CABI Blog

Rice provides the staple food for around 2 billion people, and demand is forecast to grow at 1% a year, with no increase in land available. Some recent studies have indicated that rice production is contributing to climate change through emissions of greenhouse gases (GHG). An analysis by Reiner Wassmann, Klaus Butterbach-Bahl and Achim Dobermann suggests that the impact is complex and it is crucial that the interactions between production and climate change and the potential to mitigate negative effects are explored.

Wassmann and colleagues, based at the Institute for Meteorology and Climate Research in Karlsruhe, Germany and the International Rice Research Institute , Manila, Philippines say that changing trends in crop management mean that methane emissions will be lower from rice crops, but there will be increased nitrous oxide (N2O). A move to upland conditions is likely to mean losses in soil organic carbon that translate into carbon dioxide (CO2) emissions, they say in a paper in CAB Reviews.

In terms of the effect of climate change on rice, increasing temperatures may lead to spikelet sterility in rice, but the impacts of increased CO2 on rice productivity are unclear.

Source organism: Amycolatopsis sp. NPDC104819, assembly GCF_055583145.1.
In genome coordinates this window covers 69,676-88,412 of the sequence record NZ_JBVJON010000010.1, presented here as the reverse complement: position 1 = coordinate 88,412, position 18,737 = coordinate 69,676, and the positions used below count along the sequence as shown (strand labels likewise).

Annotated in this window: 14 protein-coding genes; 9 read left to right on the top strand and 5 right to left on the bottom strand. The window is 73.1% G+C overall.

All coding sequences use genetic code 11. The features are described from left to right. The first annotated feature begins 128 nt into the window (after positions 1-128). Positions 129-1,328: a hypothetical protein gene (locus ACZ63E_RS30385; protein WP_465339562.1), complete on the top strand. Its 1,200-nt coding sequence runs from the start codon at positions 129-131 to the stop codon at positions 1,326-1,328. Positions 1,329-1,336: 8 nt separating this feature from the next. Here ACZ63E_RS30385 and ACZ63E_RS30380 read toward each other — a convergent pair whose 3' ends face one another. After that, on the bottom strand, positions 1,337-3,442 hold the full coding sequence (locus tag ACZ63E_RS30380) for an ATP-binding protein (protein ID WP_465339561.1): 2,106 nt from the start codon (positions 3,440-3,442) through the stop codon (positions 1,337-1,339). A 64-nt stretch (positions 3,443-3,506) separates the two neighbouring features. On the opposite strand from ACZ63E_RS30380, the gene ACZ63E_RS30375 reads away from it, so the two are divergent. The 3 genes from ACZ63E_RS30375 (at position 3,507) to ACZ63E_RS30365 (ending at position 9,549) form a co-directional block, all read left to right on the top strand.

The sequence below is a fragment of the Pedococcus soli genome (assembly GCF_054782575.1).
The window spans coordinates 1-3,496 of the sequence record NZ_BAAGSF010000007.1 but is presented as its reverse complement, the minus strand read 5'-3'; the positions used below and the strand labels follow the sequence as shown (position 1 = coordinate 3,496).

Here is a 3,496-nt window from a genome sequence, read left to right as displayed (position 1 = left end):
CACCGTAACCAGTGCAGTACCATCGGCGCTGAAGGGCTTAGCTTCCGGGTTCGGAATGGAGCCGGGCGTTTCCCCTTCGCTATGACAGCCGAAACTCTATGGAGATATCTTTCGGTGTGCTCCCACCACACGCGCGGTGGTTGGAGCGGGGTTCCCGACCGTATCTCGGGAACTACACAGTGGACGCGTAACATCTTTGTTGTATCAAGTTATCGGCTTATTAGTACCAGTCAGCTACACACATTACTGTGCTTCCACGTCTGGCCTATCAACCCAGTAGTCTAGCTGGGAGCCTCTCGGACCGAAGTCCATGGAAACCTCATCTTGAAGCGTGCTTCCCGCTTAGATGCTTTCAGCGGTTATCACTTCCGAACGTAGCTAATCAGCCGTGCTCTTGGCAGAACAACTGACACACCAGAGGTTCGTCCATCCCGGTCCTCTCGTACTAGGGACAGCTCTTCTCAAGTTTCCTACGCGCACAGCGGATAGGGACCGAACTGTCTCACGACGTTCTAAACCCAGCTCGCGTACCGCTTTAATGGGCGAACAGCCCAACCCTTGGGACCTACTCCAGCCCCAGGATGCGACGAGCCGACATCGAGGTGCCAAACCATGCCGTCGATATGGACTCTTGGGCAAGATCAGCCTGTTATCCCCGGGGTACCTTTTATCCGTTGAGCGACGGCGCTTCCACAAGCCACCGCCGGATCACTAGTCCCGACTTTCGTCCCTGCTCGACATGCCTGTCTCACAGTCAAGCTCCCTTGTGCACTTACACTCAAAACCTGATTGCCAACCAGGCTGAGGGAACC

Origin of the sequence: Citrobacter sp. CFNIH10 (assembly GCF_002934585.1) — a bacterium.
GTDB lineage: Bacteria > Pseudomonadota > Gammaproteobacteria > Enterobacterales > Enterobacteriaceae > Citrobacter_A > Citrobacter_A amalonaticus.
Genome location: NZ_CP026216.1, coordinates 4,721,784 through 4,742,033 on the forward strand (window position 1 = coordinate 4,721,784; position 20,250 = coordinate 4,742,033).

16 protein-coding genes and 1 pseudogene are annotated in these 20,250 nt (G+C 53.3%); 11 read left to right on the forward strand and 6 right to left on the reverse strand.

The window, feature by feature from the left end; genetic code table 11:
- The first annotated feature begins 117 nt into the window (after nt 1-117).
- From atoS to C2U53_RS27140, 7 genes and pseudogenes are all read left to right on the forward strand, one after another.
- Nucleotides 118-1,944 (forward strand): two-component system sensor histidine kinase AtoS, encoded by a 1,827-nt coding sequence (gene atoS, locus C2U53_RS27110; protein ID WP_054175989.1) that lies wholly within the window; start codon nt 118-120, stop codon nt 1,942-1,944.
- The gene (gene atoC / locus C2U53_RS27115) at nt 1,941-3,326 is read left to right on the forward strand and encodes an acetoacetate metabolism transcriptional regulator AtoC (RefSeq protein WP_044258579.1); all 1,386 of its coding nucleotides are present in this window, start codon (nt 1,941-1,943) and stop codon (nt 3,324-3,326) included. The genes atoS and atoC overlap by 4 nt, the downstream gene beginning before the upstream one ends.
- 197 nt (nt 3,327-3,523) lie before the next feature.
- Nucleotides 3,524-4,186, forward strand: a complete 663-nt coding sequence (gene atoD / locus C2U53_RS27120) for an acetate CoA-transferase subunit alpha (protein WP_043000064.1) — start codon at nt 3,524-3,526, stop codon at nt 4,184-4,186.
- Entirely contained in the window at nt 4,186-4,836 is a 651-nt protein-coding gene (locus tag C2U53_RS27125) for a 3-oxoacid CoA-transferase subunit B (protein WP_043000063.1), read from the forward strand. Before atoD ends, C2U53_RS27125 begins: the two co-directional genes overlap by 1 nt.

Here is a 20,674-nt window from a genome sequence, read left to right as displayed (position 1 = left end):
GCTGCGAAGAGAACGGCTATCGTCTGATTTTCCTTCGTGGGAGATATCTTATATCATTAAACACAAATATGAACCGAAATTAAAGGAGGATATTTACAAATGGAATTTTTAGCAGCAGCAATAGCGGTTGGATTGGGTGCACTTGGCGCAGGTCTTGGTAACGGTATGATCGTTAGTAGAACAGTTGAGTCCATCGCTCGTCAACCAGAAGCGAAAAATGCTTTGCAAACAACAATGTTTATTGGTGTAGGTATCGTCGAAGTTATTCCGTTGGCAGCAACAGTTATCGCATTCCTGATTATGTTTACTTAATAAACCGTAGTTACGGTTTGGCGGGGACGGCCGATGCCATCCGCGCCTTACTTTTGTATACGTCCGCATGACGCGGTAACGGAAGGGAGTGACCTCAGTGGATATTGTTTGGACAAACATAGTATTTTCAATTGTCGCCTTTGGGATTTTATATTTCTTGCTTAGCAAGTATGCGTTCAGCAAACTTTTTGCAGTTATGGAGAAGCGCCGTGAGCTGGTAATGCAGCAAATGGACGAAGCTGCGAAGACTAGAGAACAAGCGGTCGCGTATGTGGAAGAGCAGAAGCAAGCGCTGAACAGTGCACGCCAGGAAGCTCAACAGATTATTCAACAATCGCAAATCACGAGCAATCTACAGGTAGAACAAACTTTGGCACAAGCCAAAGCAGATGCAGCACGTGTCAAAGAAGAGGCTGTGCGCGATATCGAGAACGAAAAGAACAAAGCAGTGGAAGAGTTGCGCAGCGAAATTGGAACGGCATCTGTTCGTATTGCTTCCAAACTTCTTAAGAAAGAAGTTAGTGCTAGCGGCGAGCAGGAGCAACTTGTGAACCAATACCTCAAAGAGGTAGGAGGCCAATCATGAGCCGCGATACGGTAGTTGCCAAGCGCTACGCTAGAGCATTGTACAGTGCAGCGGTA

Wassmann and his co-writers argue that there are several ways to limit emissions of greenhouse gases and to respond to the impacts of climate change on rice production. These include producing high-yielding plants so that less debris is turned into methane, and plants better able to make use of CO2 and survive heat. The team also suggest fertiliser management could be adapted so that N input is better used by the plant, with less N2O being released. Better water management has potential to reduce methane emission. Another major opportunity is using rice crop residues for renewable energy, particularly if efficient ways of obtaining ethanol from rice straw can be achieved. They believe that there is potential to reconcile low emissions and high production levels while responding to changing socio-economic and environmental conditions.

Wassmann and colleagues say that, while no other crop has been studied as intensively as rice with regard to GHG emissions "vital information on the interactive nature of different GHGs is still lacking, which limits the reliability of projections of GHGs as well as mitigation recommendations."

The paper, "Irrigated rice production systems and greenhouse gas emissions: crop and residue management trends, climate change impacts and mitigation strategies" by Reiner Wassmann, Klaus Butterbach-Bahl and Achim Dobermann appears in CAB Reviews: Perspectives in Agriculture, Veterinary Science, Nutrition and Natural Resources (2007) 2, No. 004.

See also Inconvenient Truths Down On the Farm and Climate Change Catastrophy for Californian Crops?

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